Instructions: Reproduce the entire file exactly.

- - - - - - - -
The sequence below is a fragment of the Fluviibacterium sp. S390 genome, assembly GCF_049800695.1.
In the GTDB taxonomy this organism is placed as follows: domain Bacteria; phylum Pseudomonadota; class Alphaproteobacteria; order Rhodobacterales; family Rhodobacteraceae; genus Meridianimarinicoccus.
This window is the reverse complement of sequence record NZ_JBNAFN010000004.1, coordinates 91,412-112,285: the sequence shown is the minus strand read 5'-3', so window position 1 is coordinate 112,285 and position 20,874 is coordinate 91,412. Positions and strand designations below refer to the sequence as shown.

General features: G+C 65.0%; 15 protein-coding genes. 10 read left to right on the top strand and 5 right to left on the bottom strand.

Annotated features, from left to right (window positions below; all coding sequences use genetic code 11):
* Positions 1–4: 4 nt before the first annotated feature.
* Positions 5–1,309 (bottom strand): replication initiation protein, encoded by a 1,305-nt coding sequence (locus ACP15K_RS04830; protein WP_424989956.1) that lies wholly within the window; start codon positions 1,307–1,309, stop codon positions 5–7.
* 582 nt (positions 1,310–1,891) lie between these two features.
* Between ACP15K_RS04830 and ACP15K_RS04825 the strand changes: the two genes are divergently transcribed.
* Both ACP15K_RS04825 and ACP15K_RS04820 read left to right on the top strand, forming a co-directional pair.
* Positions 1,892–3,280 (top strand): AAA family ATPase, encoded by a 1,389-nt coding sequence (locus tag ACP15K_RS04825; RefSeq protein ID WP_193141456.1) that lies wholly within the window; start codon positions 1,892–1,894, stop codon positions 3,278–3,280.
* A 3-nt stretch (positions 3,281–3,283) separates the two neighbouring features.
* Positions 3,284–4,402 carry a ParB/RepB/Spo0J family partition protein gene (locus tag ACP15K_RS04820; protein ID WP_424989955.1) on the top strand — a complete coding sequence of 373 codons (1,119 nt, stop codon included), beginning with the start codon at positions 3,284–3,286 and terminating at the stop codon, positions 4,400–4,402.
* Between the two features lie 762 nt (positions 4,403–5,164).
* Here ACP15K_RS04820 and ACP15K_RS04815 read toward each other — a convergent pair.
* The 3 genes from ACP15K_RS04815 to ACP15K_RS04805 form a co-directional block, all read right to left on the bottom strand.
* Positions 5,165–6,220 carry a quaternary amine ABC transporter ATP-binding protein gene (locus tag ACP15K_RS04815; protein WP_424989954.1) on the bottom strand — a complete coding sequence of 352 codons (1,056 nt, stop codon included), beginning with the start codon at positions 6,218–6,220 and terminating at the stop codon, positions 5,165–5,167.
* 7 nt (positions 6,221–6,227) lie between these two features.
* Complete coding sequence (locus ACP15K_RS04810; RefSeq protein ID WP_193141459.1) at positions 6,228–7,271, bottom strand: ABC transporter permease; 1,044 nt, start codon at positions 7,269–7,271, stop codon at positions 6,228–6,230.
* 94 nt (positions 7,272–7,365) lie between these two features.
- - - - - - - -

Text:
The sequence below is a fragment of the Fluviibacterium sp. S390 genome, assembly GCF_049800695.1.
In the GTDB taxonomy this organism is placed as follows: domain Bacteria; phylum Pseudomonadota; class Alphaproteobacteria; order Rhodobacterales; family Rhodobacteraceae; genus Meridianimarinicoccus.
This window is the reverse complement of sequence record NZ_JBNAFN010000004.1, coordinates 91,412-112,285: the sequence shown is the minus strand read 5'-3', so window position 1 is coordinate 112,285 and position 20,874 is coordinate 91,412. Positions and strand designations below refer to the sequence as shown.

General features: G+C 65.0%; 15 protein-coding genes. 10 read left to right on the top strand and 5 right to left on the bottom strand.

Annotated features, from left to right (window positions below; all coding sequences use genetic code 11):
* Positions 1–4: 4 nt before the first annotated feature.
* Positions 5–1,309 (bottom strand): replication initiation protein, encoded by a 1,305-nt coding sequence (locus ACP15K_RS04830; protein WP_424989956.1) that lies wholly within the window; start codon positions 1,307–1,309, stop codon positions 5–7.
* 582 nt (positions 1,310–1,891) lie between these two features.
* Between ACP15K_RS04830 and ACP15K_RS04825 the strand changes: the two genes are divergently transcribed.
* Both ACP15K_RS04825 and ACP15K_RS04820 read left to right on the top strand, forming a co-directional pair.
* Positions 1,892–3,280 (top strand): AAA family ATPase, encoded by a 1,389-nt coding sequence (locus tag ACP15K_RS04825; RefSeq protein ID WP_193141456.1) that lies wholly within the window; start codon positions 1,892–1,894, stop codon positions 3,278–3,280.
* A 3-nt stretch (positions 3,281–3,283) separates the two neighbouring features.
* Positions 3,284–4,402 carry a ParB/RepB/Spo0J family partition protein gene (locus tag ACP15K_RS04820; protein ID WP_424989955.1) on the top strand — a complete coding sequence of 373 codons (1,119 nt, stop codon included), beginning with the start codon at positions 3,284–3,286 and terminating at the stop codon, positions 4,400–4,402.
* Between the two features lie 762 nt (positions 4,403–5,164).
* Here ACP15K_RS04820 and ACP15K_RS04815 read toward each other — a convergent pair.
* The 3 genes from ACP15K_RS04815 to ACP15K_RS04805 form a co-directional block, all read right to left on the bottom strand.
* Positions 5,165–6,220 carry a quaternary amine ABC transporter ATP-binding protein gene (locus tag ACP15K_RS04815; protein WP_424989954.1) on the bottom strand — a complete coding sequence of 352 codons (1,056 nt, stop codon included), beginning with the start codon at positions 6,218–6,220 and terminating at the stop codon, positions 5,165–5,167.
* 7 nt (positions 6,221–6,227) lie between these two features.
* Complete coding sequence (locus ACP15K_RS04810; RefSeq protein ID WP_193141459.1) at positions 6,228–7,271, bottom strand: ABC transporter permease; 1,044 nt, start codon at positions 7,269–7,271, stop codon at positions 6,228–6,230.
* 94 nt (positions 7,272–7,365) lie between these two features.